Scholarly publishing of papers or software

You are the author/creator

Licenses make it easy for creators/authors to grant rights of use and provide clarity for anyone who wants to use copyrighted works. They are essential for open science and promote the legally secure dissemination and re-use of research results. Licensed content is science-friendly: increased visibility, dissemination, and reuse.

This flyer explains what Open Access is, what Creative Commons licenses and the BSD-3-C license are, how to choose the correct license for your research, and how to cite correctly.

What is open access?

Open Access is the initiative to make research and knowledge freely available through the internet for public reuse.

Brinken, H.; Hauss, J.; Rücknagel, J. (2021): Open Access in 60 Sekunden.,; CC BY 4.0

The Creative Commons licenses (CC)

CC licenses are internationally acknowledged and are a standardized way to allow the creator to retain copyright whilst allowing others to copy, distribute, and make use of their work.

Hybrid journals, where you can choose whether your paper will be published Open Access or not, might offer you to actively choose a CC license during the publication process. Ideally, choose CC BY. The hybrid journals include, among others: AGU journals (e.g. Geophysical Research Letters, Journal of Geophysical Research) and AMS journals (e.g. Journal of Climate).
Attention! For an AMS publication, you have to explicitly request a Creative Commons license after your paper has been accepted.

The BSD-3-C license for software

Writing software is a creative act generating intellectual property rights you own. Your working contract says you transfer most of these rights to MPI-M. If you share your software as “open source”, this is in contradiction to your working contract. To resolve this conflict, sign the Contributor License Agreement (CLA), which arranges for a sharing of the rights to use the software. The CLA obliges you to add the BSD-3-C license to your software. This license allows all kinds of uses to the licensee as long as the BSD license is replicated in the code. Now it is “Open Source” and, as such, comparable to “Open Access”. The MPI-M Software Policy provides more details.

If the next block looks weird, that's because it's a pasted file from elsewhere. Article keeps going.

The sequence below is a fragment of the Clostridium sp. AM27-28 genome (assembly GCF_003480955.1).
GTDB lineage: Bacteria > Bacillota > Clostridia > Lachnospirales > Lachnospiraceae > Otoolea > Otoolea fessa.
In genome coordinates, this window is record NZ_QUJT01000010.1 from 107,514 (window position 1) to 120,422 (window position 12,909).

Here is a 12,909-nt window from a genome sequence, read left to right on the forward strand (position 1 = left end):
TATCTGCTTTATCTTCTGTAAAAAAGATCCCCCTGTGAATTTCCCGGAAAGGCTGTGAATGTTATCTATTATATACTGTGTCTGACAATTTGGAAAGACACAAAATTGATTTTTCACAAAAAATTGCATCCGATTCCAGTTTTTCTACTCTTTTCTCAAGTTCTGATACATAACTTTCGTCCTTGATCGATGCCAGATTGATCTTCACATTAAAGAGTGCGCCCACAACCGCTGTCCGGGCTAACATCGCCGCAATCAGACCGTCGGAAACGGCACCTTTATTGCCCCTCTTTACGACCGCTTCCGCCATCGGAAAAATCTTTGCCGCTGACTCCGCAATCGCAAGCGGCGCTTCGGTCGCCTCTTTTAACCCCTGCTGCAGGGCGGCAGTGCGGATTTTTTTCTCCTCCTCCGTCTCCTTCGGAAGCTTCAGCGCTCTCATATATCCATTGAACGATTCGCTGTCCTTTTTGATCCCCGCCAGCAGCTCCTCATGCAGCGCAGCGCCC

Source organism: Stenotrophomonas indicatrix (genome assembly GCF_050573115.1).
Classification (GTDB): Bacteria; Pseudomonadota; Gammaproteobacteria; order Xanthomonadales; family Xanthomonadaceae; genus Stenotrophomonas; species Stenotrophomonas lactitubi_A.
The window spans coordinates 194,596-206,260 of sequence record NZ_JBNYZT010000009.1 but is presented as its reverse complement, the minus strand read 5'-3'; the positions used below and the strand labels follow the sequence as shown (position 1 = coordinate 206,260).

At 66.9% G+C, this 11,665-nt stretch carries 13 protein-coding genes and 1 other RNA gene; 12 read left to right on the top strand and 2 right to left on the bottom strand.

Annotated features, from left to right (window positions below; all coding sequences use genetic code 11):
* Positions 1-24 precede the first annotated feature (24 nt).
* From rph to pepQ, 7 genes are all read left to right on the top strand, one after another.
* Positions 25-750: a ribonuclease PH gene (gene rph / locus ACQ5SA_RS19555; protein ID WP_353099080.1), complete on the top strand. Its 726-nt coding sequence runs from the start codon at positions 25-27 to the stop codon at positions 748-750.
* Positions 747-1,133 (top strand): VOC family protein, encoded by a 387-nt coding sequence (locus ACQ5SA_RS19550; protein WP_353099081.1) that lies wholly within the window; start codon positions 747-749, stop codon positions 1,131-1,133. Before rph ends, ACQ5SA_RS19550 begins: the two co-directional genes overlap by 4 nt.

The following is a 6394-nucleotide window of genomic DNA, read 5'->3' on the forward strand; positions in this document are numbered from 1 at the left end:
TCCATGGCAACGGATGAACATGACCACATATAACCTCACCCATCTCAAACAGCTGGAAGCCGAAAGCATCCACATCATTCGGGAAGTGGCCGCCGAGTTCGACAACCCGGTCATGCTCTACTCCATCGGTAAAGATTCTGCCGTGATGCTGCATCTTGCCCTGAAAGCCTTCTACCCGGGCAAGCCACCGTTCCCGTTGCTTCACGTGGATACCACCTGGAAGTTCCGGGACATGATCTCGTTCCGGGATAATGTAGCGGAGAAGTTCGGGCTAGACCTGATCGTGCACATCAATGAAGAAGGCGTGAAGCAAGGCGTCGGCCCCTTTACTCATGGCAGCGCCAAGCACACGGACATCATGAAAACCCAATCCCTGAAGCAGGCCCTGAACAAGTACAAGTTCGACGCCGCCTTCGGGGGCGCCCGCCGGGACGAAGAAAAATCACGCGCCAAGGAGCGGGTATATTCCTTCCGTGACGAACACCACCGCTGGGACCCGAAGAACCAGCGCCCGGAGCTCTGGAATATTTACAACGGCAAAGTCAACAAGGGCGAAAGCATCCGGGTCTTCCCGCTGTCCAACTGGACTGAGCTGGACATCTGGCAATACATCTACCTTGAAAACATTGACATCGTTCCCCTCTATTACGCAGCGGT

The CLA and the Software Policy, including the BSD-3-C license, can be found on MPI-M’s webpage: Good Scientific Practice.

You are the user

Open Access doesnʼt always mean that you can freely use material or that others can use your material. When using material by others, such as figures or photos, check whether it is under a CC license and give appropriate credit. See examples below.

Correct citation for works with a CC license on the WWW:

  • Indicate whether content has been modified (Adapted from ... )
  • Creator of the work, year
  • License, link to license if possible
  • Complete reference at the end of the page

Marotzke, J., Milinski, S., Jones, C.D. (2022) How close are we to 1.5 degC or 2 degC of global warming? Weather, 77, 147-148. doi:10.1002/wea.4174.

Correct citation for unpublished works without a license:

  • Creator of the work


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If you really want to publish your own plot or graphic under this restrictive license and also transfer your rights to the publisher, please reserve a different unpublished version for us to use it for our outreach efforts.

Please be sure to contact in case of any uncertainty

Library and Information Services for Earth System Sciences

Carola Kauhs
Tel.: +49 (0)40 41173 - 267
publications@we dont want


Scientific computing

Reinhard Budich
Tel.: +49 (0)40 41173 - 369
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Yvonne Schrader
Tel.: +49 (0)40 41173 - 315
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